Texas v. New Mexico

PETITIONER: Texas
RESPONDENT: New Mexico
LOCATION: Great Sioux Indian Reservation

DOCKET NO.: 65 ORIG
DECIDED BY: Burger Court (1975-1981)
LOWER COURT:

CITATION: 446 US 540 (1980)
ARGUED: Mar 24, 1980
DECIDED: May 19, 1980

ADVOCATES:
Douglas G. Caroom - on behalf of Plaintiff
Richard A. Simms - on behalf of Defendant

Facts of the case

Question

Media for Texas v. New Mexico

Audio Transcription for Oral Argument - March 24, 1980 in Texas v. New Mexico

Warren E. Burger:

We will hear arguments next in Texas v. New Mexico.

Mr. Caroom, you may proceed whenever you are ready.

Douglas G. Caroom:

Mr. Chief Justice, and may it please the Court.

This is an original action initiated by the State of Texas over six years ago to enforce the Pecos River Compact, an interstate agreement concerning the distribution of water on the Pecos River.

For the last four years we have been before the Special Master, the Honorable Jean S. Preitenstein.

During this time the Master has issued two reports.

The first report was in July 1977, his report on New Mexico's affirmative defenses to our action.

In that report he overruled the affirmative defenses of lack of justiciable controversy, exhaustion, primary jurisdiction, estoppel and laches.

New Mexico has voiced no objection to that ruling.

The Master has filed another report, his --

Byron R. White:

We have never adopted it either, have we?

Douglas G. Caroom:

You have not adopted it.

It was filed, I believe is the notation given.

New Mexico has not in this most recent round of objections objected to the original report, either.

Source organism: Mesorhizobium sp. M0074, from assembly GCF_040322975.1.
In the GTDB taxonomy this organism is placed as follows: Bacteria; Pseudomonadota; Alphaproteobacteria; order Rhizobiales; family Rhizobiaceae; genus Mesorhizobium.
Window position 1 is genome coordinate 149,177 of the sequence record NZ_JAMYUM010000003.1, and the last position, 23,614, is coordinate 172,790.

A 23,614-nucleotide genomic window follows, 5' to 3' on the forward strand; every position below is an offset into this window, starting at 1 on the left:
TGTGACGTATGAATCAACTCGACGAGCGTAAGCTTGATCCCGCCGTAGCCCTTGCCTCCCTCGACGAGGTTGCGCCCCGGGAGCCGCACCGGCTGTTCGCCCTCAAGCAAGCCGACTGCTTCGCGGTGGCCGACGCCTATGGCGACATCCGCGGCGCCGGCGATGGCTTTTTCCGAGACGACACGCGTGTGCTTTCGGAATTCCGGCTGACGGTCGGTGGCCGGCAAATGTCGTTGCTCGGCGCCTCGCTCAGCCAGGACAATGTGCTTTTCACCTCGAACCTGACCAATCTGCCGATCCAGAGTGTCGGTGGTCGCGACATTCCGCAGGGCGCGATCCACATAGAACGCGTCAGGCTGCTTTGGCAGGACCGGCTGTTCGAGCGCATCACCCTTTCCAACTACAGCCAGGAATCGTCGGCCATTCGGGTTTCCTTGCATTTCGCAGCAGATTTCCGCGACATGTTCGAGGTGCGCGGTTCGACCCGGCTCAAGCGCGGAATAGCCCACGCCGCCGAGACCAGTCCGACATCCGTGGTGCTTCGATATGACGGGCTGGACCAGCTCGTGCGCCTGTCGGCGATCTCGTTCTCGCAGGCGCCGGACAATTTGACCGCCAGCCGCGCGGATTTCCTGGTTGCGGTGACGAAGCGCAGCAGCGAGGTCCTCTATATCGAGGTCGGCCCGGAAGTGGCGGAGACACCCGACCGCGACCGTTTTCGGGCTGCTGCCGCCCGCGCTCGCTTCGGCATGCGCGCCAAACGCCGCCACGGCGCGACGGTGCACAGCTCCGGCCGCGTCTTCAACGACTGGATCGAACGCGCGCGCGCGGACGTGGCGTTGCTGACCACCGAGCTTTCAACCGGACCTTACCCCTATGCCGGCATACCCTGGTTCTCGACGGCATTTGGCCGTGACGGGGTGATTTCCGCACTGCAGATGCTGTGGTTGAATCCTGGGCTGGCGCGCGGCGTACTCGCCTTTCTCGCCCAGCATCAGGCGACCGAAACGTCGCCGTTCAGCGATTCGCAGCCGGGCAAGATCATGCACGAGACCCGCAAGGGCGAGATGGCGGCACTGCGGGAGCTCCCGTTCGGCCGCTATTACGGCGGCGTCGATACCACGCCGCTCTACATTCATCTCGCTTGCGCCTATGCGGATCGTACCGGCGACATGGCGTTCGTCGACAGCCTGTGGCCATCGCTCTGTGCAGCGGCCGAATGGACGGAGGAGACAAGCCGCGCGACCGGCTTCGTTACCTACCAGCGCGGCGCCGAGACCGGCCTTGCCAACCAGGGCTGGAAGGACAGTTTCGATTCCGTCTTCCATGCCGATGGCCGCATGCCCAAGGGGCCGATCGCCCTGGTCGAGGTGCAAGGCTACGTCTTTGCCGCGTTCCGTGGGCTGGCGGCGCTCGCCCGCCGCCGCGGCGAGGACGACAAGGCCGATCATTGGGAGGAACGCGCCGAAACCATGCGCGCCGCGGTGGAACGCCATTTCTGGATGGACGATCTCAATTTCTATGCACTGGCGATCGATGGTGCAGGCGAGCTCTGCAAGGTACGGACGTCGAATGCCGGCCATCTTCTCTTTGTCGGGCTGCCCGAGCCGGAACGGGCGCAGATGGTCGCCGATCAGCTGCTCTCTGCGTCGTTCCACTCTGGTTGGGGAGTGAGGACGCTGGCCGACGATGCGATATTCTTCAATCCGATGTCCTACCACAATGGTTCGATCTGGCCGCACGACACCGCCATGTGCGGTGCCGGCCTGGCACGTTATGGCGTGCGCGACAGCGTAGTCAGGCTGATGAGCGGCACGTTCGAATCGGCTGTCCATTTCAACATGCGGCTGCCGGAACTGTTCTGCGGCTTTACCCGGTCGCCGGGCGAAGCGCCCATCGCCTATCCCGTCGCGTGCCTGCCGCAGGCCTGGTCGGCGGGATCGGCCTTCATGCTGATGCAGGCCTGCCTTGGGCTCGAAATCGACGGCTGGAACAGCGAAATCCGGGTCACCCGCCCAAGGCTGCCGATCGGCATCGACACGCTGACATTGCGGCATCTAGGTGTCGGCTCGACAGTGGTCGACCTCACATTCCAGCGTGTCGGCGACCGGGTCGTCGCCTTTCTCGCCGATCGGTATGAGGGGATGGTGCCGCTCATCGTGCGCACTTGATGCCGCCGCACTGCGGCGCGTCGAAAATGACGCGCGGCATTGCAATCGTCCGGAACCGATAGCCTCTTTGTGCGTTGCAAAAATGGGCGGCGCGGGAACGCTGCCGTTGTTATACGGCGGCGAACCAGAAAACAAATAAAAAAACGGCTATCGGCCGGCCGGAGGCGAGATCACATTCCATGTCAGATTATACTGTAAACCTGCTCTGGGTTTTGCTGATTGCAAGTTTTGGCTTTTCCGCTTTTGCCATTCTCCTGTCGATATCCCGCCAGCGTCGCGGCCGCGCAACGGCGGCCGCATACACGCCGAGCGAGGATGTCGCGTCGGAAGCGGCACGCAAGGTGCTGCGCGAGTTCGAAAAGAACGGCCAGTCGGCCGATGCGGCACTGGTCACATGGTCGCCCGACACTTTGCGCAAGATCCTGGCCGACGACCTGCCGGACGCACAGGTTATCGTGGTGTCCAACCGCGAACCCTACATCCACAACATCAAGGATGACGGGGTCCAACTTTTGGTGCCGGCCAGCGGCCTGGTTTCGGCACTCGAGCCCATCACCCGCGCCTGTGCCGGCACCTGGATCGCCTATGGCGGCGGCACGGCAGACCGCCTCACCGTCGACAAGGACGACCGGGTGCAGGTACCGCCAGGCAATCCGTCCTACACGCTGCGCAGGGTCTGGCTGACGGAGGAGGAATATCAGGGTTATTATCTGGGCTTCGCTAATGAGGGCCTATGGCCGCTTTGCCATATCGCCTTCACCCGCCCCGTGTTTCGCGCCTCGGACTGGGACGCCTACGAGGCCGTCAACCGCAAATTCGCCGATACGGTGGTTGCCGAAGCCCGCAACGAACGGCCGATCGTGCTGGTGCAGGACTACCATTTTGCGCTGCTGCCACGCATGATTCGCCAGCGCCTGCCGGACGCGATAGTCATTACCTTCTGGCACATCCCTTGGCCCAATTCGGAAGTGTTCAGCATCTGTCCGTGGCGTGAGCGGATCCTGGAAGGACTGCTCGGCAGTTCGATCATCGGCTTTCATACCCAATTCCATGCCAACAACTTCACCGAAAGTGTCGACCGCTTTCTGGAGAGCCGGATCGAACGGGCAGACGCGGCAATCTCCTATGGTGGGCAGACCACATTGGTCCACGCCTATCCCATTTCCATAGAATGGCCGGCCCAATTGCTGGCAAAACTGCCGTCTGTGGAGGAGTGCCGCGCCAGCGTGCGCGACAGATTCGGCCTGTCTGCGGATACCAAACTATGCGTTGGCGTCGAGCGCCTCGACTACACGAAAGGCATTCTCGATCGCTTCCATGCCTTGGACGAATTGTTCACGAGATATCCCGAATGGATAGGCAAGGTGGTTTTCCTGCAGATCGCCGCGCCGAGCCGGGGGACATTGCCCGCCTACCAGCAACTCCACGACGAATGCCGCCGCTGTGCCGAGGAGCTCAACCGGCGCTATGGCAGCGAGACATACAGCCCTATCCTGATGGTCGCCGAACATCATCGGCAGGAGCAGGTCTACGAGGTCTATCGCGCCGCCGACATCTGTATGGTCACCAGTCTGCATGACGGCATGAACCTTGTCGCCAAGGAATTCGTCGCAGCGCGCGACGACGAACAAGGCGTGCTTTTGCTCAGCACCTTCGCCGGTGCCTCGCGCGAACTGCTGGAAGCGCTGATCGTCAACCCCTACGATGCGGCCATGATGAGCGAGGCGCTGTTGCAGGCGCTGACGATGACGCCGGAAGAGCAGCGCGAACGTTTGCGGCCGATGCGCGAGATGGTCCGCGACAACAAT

The current report is the Master's determination of New Mexico's obligation under Article 3-A of the Pecos River Compact.

This is the key provision and let me briefly read it to the Court.

It states "New Mexico shall not deplete by man's activities the flow of the Pecos River at the New Mexico-Texas State line below an amount which will give Texas a quantity of water equivalent to that available under the 1947 Condition."

Now, the key phrase here is "the 1947 Condition" which is defined by Article 2-G of the Compact.

Article 2-G states "The 1947 Condition means that situation in the Pecos River Basin as described and defined in the report of the Engineering Advisory Committee."

It goes on to say "In determining any question of fact hereafter arising as to such situation reference shall be made to and decision shall be based on such report.

"Now, the Engineering Advisory Report is a collection of various reports put together by a committee of engineers that were advising the Compact negotiators prior to the adoption and ratification of the Compact.

Texas contends the two Compact provisions I have read to you must be and were intended to be applied literally, i.e. the 1947 Condition is exactly what the Compact says, it is that Condition defined in the engineering report.

New Mexico would go a step further and extrapolate the definition.

New Mexico would say that because the engineering reports were intended to reflect conditions existing on the river roughly in 1947, that the 1947 Condition is not as defined by the Compact, it is not that engineering report but rather those conditions which the report was depicting.

Say that again?

Douglas G. Caroom:

New Mexico would say that the 1947 Condition is not the report and the conditions it is describing but rather those conditions it was intending to describe.

Byron R. White:

You mean the actual conditions?

Douglas G. Caroom:

Right.

Byron R. White:

And you would say that would still hold true if it turned out that there was a printing error in the engineering report?

Douglas G. Caroom:

That would be the strict literal consequence of our case.